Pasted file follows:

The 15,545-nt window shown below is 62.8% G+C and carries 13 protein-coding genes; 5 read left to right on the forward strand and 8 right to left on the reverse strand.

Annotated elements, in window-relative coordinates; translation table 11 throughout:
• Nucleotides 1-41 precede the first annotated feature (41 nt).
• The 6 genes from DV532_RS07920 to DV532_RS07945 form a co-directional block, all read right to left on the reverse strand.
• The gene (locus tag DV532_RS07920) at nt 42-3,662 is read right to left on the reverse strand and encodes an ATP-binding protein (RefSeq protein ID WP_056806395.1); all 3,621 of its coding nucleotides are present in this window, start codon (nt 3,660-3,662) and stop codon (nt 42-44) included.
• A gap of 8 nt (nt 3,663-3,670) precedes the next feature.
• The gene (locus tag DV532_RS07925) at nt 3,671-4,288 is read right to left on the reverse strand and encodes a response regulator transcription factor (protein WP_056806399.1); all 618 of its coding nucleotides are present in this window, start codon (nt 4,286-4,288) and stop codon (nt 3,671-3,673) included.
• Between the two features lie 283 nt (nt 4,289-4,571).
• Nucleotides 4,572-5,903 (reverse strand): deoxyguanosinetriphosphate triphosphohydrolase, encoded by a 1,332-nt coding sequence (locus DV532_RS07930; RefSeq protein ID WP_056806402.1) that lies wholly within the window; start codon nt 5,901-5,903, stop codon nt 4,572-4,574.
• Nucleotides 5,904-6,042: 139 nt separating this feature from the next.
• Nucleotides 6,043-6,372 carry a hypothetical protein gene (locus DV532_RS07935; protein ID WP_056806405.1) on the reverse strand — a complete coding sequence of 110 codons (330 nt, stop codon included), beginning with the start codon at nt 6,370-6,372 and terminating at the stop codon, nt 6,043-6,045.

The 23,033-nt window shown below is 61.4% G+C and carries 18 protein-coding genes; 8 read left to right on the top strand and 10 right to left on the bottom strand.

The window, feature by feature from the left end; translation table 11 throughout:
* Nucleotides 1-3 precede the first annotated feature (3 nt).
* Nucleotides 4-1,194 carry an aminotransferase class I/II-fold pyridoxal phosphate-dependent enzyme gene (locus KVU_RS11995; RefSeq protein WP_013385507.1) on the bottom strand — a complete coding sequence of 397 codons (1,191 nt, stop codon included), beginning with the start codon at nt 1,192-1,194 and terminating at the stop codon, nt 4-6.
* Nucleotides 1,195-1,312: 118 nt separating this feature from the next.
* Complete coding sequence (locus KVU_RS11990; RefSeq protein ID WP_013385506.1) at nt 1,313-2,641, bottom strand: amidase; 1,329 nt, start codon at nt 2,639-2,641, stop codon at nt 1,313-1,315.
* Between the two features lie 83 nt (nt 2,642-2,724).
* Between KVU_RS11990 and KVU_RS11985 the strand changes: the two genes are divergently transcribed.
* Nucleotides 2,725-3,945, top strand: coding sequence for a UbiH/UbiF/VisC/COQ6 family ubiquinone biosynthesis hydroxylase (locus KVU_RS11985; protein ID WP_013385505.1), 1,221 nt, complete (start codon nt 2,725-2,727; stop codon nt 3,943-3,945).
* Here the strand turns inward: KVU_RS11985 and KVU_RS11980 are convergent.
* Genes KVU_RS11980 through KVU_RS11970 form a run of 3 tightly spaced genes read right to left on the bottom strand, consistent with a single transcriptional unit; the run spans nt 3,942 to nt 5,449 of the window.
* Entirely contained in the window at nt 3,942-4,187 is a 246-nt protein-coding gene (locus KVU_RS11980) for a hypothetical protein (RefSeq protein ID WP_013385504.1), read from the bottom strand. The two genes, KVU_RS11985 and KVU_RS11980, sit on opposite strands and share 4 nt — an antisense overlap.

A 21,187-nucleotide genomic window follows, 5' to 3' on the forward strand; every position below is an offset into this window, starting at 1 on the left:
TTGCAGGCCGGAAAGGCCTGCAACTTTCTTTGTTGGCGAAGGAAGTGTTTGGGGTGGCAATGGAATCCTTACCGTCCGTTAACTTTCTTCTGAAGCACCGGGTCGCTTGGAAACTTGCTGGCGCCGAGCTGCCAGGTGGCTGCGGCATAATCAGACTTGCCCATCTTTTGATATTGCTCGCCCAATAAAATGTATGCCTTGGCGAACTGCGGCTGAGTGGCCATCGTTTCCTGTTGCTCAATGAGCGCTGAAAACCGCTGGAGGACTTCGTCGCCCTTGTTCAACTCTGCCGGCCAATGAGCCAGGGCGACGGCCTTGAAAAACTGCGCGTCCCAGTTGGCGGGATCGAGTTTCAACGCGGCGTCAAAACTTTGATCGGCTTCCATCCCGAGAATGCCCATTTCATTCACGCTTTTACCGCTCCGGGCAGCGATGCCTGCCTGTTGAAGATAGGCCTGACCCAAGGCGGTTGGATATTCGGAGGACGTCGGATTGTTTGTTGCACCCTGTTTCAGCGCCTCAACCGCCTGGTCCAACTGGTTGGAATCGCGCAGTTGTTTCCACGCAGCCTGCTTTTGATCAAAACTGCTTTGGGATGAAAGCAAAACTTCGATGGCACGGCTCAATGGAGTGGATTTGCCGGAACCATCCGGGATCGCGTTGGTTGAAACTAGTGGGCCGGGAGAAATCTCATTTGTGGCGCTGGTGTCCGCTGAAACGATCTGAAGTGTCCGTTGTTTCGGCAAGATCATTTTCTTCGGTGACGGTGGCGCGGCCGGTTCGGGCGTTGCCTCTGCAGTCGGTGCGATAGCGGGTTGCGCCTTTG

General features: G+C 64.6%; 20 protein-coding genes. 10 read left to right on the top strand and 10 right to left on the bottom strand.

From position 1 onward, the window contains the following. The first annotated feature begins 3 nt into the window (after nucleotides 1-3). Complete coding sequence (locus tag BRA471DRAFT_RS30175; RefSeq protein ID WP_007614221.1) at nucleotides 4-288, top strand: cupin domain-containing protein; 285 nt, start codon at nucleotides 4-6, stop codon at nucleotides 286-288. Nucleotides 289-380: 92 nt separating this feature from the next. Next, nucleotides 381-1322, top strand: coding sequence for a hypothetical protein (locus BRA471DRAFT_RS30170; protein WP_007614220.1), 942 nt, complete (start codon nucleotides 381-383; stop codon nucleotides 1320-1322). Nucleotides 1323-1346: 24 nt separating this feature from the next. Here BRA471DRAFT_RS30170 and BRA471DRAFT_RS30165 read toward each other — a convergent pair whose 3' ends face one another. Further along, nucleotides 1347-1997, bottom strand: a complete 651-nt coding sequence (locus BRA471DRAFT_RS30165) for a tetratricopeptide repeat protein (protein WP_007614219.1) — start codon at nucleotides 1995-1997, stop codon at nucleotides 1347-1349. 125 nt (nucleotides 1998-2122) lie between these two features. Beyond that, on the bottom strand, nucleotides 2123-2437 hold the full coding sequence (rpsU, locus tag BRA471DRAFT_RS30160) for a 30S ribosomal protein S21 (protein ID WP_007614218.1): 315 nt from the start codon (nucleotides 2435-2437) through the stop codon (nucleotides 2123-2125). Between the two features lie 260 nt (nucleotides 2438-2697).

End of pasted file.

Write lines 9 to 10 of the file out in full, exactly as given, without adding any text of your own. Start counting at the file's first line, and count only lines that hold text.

• Nucleotides 4,572-5,903 (reverse strand): deoxyguanosinetriphosphate triphosphohydrolase, encoded by a 1,332-nt coding sequence (locus DV532_RS07930; RefSeq protein ID WP_056806402.1) that lies wholly within the window; start codon nt 5,901-5,903, stop codon nt 4,572-4,574.
• Nucleotides 5,904-6,042: 139 nt separating this feature from the next.